New Science fiction anthology Vast

Emanations IX

Thinking about myself. Placing judgement thereon. Judgement that was meant for other people, but I can no longer tell the difference. They show me images on a cinema screen of a woman with my hair and my physique in all kinds of conflicting situations. She robs a bank. She climbs a mountain. She takes her six children to the park and smokes a joint. And when she looks to the camera, without a doubt she has my face.

Only I didn’t do any of those things. Not that I remember. And I can’t help but judge those who did.

Maybe that’s the point. Maybe these actions are approximations, or metaphors for things I have done, and they want to see how I react to more explicit versions of my petty crimes and achievements. They want me to judge myself because they can’t decide whether or not I deserve to go to jail. Maybe it’s to introduce empathy into the entertainment/justice system. Or maybe they’re merely giving me a taste of my own medicine.

Continue reading “Emanations IX”

Emanations VIII

I found you in a different place. You were all tendrils, mostly black with the occasional flash of colour. I focused on your heart, as I always used to, and it vibrated in perfect time with my watch. The ever-flowing water of the fountain beside you reminded me that time was passing. We didn’t have long.

I don’t think you realised you held the key. I don’t think you realised you were gone from my world, or that the only thing holding you together in that moment was the little piece of tech on my wrist. I don’t think you realised who I was.

I reached out with one tentative arm, though in that place it appeared only as a beam of light. It had to touch you gently enough that you wouldn’t disintegrate, but firmly enough to forge a tight connection. None of the information must be compromised during the transfer, or the key would be lost to the void.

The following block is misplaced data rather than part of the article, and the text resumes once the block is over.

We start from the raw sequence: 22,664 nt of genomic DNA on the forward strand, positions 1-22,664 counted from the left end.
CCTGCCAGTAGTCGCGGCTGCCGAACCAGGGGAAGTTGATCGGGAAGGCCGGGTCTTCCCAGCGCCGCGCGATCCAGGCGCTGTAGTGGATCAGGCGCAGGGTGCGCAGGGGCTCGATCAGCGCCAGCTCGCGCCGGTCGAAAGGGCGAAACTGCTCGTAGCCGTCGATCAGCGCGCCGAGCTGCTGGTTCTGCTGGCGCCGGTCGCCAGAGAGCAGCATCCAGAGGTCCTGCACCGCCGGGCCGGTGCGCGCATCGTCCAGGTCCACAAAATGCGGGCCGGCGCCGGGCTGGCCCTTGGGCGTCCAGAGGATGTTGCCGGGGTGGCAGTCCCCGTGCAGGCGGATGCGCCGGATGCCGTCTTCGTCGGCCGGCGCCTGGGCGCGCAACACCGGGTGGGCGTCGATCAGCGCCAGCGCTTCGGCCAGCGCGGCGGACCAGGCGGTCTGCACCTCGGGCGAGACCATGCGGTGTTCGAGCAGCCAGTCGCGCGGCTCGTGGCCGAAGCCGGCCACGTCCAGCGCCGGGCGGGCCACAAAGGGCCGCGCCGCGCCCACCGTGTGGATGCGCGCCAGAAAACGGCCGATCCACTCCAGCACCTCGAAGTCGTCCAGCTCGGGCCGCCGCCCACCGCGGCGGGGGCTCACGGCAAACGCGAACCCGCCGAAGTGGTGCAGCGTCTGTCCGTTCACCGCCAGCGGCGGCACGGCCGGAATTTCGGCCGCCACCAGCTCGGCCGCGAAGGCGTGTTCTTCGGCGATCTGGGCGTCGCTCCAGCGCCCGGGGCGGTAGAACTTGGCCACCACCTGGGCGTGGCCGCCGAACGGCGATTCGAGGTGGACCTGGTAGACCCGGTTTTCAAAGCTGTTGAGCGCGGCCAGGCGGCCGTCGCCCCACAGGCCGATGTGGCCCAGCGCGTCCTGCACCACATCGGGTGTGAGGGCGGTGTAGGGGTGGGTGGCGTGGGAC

Continue reading “Emanations VIII”

Emanations VI

A world of light. It’s quiet here. Peaceful. My forehead is pressed against yours, and I think: you are older now. So much older. Am I older too? Sunken eyes. Grey, worn skin. Wise with it, though. For a moment it seems as though we are about to kiss, but no. We’re way beyond that.

There are no words, categories, or sensations anymore. Only thoughts mingling as one. I send you the violet energy from my reserves, so that you might be nourished, rejuvenated. I see it tunneling through your veins, and you gasp.

In your eyes now there’s a different light. An abstract sort of light. You send it shining right at me. I know it’s time. We have to let go. The cogs whir into action all around us, all at once. The hands begin to twitch. The face is blank. A new consciousness will soon rise.

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Emanations is an experiment in automatic fiction writing. Each slice is to be read as a stream of consciousness, a little window into the back rooms of the mind.

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Emanations V

The memory man wanted to leave scars. To stun and ravish, scorch and discard, slice and heal. He wanted to cleanse the mind, beating thought down as it arose to leave a blank canvas for the marking. It was said that he would bind his victims to chairs and play heavy, emotion-laden songs while whispering stories to complicate their depth. I was all ears.

I was all eyes for the images he tied to scents. All skin for the scraping he tied to taste. He parcelled them up with pretty pink ribbons and hooked them onto my neurons with bent silver pins. His name was etched upon every one because that’s how the magic worked.

The magic. The pain. The scars of remembering. Will they ever be gone?

Laying me down on a child’s bed and showing me the moon. Hanging a playing card on a chain around my neck and shooting the Joker. Blood running down my collarbone, words only gurgles and spits. Filling in the holes with soft towels and expensive shampoos, unwashed bedsheets and no safety catches.

Locking me out but forcing me to look in, lids forced open with drops of barbed verity. The pages of the memory book jumbling before my eyes, but don’t worry. The magic will stick them back together with sour milk and tears, all in the wrong order. Force them into geometric shapes with folds that shouldn’t exist. Boxes and boxes and boxes filled with terror and a hint of lust ‘n’ lemon. They might be here forever.

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‘Emanations’ is an experiment in automatic fiction writing. These absurd little stories burst directly from states of meditation, excitement or indifferent vacuity, and are subject only to the lightest touch of editing for clarity. They are intended to be read as impersonal streams of (un)consciousness; windows into the back rooms of the mind.